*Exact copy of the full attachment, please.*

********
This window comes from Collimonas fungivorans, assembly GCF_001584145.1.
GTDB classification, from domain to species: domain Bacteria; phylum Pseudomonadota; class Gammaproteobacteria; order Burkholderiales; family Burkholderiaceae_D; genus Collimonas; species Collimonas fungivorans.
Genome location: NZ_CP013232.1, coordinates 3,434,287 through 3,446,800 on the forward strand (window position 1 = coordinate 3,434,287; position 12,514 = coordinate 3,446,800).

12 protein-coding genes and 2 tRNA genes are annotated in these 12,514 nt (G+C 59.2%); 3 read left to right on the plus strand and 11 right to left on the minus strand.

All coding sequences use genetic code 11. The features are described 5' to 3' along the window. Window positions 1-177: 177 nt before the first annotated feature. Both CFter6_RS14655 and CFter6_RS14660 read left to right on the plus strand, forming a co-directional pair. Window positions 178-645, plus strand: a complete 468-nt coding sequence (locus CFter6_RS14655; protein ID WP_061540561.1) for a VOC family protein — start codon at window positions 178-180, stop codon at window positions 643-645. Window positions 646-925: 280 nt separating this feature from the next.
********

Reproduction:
This window comes from Collimonas fungivorans, assembly GCF_001584145.1.
GTDB classification, from domain to species: domain Bacteria; phylum Pseudomonadota; class Gammaproteobacteria; order Burkholderiales; family Burkholderiaceae_D; genus Collimonas; species Collimonas fungivorans.
Genome location: NZ_CP013232.1, coordinates 3,434,287 through 3,446,800 on the forward strand (window position 1 = coordinate 3,434,287; position 12,514 = coordinate 3,446,800).

12 protein-coding genes and 2 tRNA genes are annotated in these 12,514 nt (G+C 59.2%); 3 read left to right on the plus strand and 11 right to left on the minus strand.

All coding sequences use genetic code 11. The features are described 5' to 3' along the window. Window positions 1-177: 177 nt before the first annotated feature. Both CFter6_RS14655 and CFter6_RS14660 read left to right on the plus strand, forming a co-directional pair. Window positions 178-645, plus strand: a complete 468-nt coding sequence (locus CFter6_RS14655; protein ID WP_061540561.1) for a VOC family protein — start codon at window positions 178-180, stop codon at window positions 643-645. Window positions 646-925: 280 nt separating this feature from the next.